In such an environment a domestic agenda becomes theater because it has already been decided that the tax money required for a domestic agenda belongs to the military.

What is necessary in such an environment is to orchestrate the glorification of military prowess and to trivialize aesthetic pursuits such as the arts and literature. Science is tolerated insofar as it serves military supremacy. The arts are reduced to trivial entertainment. Anything that can be trivialized, as our media do now to a fare-thee-well, serves the greater purpose of distracting the people from the tragedy befalling them. The rest of society shrivels as the military swells and along with it the political establishment that engineered the coup.

This is the scenario I see, aided by the incitement of Islamophobia and a Fox News propaganda campaign to exaggerate a debt crisis while at the same time obscuring the real causes of over-taxation, which are not rooted in federal social problems, as ultra-conservatives claim, but in exorbitant local property taxes caused by inefficient local government, over-development, predatory lending and a whole range of problems that cannot be attributed to Washington. As always with lies and propaganda, an element of truth is present. We have a monumental debt which we must reduce, a debt aggravated by the Cheney-Bush bogus war in Iraq and irresponsible tax cuts to curry votes.

The convergence of supply-side economic thinking, personal selfishness, corporate avarice, decades of wrongheaded policies in the Middle East and the terrorist response to those policies has brewed a perfect storm from which a militarized America is emerging to the detriment of the nation`s best impulses.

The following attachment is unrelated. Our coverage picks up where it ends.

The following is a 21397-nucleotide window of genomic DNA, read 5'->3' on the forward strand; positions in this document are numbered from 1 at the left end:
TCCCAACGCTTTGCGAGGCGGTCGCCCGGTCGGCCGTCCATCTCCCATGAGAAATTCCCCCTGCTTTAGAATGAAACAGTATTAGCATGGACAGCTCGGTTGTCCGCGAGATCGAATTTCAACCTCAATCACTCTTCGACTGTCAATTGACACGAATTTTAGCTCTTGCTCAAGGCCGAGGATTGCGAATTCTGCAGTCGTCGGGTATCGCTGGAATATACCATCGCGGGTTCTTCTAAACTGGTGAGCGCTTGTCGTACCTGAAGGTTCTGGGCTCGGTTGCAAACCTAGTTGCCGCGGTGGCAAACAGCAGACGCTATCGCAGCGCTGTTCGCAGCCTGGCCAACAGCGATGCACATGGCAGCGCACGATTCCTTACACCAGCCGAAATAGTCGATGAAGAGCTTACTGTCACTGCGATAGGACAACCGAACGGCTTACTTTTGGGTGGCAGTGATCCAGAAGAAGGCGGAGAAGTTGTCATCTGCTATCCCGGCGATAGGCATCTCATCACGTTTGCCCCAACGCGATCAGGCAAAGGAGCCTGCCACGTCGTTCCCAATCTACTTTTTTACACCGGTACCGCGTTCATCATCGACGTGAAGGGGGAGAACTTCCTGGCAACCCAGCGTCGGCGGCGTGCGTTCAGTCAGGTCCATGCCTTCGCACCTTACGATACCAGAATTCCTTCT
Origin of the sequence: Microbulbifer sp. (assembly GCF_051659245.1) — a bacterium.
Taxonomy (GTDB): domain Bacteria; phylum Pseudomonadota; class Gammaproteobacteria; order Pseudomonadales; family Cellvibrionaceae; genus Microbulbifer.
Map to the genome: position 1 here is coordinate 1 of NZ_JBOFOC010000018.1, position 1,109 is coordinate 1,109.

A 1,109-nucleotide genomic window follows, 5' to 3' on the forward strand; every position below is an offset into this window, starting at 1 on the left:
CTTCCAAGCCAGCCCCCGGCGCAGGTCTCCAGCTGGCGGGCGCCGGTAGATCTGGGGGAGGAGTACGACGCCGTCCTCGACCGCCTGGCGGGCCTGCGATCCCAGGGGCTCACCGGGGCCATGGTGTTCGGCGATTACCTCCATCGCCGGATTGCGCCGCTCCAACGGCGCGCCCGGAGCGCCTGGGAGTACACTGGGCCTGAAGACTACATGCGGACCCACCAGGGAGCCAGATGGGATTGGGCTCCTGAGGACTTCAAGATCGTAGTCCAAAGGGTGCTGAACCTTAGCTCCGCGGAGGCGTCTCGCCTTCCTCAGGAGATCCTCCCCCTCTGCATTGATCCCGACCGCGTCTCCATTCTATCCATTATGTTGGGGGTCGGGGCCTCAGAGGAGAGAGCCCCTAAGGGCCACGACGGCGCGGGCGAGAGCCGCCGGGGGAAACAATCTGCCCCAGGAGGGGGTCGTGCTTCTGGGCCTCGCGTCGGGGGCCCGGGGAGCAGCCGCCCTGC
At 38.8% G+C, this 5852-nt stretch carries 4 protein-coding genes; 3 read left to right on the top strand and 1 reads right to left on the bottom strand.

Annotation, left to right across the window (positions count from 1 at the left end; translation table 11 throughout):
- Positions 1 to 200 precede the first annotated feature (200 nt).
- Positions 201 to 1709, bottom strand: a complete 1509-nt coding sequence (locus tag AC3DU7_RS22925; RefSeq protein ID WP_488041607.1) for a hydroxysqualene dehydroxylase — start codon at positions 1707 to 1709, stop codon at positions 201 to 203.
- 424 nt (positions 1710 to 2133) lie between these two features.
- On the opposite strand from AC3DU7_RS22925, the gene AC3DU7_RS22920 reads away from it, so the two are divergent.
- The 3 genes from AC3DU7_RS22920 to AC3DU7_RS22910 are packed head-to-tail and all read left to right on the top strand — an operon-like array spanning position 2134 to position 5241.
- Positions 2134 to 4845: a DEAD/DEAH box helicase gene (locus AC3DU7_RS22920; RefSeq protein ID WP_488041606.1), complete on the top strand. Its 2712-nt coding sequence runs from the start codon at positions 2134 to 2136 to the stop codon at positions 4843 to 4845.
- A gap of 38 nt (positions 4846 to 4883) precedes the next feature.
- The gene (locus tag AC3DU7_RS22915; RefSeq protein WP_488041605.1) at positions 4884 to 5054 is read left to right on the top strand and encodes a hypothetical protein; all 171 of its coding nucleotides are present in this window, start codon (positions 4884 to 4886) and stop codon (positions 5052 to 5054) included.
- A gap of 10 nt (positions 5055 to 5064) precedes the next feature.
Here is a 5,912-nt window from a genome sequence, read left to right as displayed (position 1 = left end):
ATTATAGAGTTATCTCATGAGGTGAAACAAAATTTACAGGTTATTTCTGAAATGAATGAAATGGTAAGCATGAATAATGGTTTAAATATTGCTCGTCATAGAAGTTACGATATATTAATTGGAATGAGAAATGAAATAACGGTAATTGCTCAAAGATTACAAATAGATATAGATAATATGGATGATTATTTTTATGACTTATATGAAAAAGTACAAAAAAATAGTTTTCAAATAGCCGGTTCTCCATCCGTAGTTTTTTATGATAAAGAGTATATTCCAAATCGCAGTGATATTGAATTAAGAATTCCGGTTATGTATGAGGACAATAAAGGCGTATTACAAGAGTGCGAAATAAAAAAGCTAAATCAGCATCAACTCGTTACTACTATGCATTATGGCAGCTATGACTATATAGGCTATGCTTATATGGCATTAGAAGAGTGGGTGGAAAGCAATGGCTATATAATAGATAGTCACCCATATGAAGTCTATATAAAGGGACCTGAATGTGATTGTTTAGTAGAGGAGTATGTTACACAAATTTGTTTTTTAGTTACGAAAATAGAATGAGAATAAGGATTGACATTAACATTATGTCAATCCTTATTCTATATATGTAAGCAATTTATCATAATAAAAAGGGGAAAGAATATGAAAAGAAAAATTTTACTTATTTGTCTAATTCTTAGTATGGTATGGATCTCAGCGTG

Here`s a litmus test of this thesis. Would our dysfunctional Senate, which has obstructed the appointments to urgent vacancies, indulge a filibuster against military spending or the further suspension of civil liberties?


Djelloul (jeh-lool) Marbrook was born in 1934 in Algiers to a Bedouin father and an American painter. He grew up in Brooklyn, West Islip and Manhattan, New York, where he attended Dwight Preparatory School and Columbia. He then served in the U.S. Navy.  

His book of poems, Far From Algiers, won the Stan and Tom Wick Poetry Prize from Kent State University in 2007 and was published in 2008. His story, Artists Hill, adapted from the second novel of an unpublished trilogy, won the Literal Latté first prize in fiction in 2008. His poems have been published in The American Poetry Review, Barrow Street, poemeleon, The Same, and other journals. The pioneering e-book publisher, Online Originals (UK), published his novella, Alice MIller`s Room, in 1999.

He worked as a reporter for The Providence Journal and as an editor for The Elmira (NY) Star-Gazette, The Baltimore Sun, The Winston-Salem Journal & Sentinel and The Washington Star. Later he worked as executive editor of four small dailies in northeast Ohio and two medium-size dailies in northern New Jersey.